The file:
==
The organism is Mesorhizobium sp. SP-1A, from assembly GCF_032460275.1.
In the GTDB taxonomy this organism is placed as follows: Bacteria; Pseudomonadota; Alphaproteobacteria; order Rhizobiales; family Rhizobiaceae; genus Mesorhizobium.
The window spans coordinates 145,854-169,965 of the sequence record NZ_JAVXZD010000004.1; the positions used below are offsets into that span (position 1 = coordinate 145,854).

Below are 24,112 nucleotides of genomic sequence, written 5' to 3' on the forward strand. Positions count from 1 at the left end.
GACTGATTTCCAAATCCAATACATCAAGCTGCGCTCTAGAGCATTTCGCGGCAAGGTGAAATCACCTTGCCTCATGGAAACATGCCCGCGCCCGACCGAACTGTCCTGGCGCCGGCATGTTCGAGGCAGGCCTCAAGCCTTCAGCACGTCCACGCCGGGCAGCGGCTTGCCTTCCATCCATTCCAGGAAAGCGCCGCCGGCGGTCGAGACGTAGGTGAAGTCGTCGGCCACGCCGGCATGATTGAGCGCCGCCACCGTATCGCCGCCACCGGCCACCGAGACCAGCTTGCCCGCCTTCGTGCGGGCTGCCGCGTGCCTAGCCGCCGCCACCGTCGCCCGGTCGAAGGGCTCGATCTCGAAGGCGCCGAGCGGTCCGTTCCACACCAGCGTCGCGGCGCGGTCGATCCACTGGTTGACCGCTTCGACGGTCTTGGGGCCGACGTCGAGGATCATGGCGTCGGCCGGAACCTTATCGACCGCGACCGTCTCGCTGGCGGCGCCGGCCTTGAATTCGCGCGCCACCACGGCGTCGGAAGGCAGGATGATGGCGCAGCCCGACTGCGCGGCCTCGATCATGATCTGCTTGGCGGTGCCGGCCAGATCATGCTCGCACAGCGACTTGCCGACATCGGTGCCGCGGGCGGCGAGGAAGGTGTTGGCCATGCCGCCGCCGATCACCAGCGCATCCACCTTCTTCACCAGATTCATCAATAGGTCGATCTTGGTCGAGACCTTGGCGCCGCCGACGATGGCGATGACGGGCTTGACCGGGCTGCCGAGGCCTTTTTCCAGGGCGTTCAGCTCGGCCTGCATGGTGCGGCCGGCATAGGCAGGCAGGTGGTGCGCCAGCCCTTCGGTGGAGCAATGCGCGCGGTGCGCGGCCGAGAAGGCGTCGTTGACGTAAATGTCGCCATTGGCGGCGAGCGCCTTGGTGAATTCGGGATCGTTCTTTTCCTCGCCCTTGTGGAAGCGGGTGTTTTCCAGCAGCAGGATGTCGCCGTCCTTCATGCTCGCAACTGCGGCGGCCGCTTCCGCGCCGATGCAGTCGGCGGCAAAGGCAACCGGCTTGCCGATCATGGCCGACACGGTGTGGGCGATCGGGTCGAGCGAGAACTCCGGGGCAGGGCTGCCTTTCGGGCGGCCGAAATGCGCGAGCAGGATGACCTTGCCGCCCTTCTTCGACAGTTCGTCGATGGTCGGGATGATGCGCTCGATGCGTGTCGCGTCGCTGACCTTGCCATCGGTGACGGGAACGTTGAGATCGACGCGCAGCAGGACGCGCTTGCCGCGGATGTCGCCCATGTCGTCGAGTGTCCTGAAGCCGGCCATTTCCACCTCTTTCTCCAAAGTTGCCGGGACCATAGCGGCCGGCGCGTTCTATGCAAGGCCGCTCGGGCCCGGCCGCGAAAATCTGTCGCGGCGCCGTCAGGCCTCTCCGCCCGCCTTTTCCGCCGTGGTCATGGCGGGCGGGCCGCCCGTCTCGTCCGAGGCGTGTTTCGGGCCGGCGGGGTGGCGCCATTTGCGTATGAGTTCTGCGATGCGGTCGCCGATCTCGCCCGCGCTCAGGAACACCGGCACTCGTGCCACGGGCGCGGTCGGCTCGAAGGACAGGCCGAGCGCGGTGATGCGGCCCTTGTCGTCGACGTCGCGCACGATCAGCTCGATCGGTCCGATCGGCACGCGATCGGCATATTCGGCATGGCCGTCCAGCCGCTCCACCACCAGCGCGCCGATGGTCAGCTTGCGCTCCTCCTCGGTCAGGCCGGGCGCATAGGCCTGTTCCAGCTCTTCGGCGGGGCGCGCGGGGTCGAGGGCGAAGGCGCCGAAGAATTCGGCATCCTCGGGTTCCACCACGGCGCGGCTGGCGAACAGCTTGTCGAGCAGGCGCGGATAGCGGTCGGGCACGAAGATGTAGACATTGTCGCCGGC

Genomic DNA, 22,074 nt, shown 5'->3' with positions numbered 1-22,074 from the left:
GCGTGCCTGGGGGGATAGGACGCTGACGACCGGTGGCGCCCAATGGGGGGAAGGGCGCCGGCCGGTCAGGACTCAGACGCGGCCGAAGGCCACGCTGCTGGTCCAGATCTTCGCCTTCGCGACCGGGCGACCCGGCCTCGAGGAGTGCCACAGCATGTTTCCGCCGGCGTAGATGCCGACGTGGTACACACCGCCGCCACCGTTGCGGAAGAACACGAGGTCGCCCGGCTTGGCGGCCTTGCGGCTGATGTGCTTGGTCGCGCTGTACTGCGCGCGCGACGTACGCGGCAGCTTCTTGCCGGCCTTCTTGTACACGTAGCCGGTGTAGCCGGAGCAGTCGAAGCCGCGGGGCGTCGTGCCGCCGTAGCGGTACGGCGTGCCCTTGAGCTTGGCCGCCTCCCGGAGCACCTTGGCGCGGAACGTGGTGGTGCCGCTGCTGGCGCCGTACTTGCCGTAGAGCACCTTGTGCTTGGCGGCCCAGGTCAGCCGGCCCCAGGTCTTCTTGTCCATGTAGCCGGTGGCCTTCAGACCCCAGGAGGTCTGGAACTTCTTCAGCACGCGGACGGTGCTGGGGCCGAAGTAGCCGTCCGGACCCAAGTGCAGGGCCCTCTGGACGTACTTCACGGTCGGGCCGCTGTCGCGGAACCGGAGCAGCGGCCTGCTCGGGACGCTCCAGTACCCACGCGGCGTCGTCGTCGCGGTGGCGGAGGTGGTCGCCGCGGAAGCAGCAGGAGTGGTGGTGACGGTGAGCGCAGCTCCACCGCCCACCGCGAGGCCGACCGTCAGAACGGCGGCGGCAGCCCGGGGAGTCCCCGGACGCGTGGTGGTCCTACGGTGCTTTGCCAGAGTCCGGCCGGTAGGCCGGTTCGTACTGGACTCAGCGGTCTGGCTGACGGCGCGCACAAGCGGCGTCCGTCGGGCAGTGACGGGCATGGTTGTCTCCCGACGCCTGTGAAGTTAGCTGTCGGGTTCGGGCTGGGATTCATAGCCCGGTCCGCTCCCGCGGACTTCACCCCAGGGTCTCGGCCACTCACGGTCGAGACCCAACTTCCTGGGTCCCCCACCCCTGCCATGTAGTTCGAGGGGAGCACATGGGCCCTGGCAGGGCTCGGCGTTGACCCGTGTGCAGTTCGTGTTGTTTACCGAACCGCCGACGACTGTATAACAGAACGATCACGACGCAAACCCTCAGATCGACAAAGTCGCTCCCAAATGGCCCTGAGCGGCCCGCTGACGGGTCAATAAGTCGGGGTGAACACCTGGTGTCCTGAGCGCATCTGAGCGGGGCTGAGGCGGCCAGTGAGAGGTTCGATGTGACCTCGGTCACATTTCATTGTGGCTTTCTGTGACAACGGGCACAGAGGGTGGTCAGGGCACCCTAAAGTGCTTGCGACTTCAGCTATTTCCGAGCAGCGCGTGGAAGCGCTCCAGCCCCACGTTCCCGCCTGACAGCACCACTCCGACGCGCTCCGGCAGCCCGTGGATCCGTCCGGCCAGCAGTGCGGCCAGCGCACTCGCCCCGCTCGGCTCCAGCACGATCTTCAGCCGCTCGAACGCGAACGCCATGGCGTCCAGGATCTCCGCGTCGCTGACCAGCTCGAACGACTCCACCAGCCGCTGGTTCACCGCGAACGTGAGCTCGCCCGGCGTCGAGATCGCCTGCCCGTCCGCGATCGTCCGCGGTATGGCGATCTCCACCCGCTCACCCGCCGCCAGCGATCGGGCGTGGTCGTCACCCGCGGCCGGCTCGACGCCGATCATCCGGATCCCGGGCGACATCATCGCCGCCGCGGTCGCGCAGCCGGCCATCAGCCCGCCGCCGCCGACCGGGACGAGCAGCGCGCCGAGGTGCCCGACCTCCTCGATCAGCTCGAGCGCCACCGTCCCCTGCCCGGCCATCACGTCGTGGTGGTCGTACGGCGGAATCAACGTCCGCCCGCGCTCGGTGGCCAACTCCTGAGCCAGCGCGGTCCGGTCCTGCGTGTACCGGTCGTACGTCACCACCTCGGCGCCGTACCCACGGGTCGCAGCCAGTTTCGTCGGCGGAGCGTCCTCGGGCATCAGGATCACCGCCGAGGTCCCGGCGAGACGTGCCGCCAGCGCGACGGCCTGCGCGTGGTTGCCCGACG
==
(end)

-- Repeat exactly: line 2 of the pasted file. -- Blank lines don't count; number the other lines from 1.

In the GTDB taxonomy this organism is placed as follows: Bacteria; Pseudomonadota; Alphaproteobacteria; order Rhizobiales; family Rhizobiaceae; genus Mesorhizobium.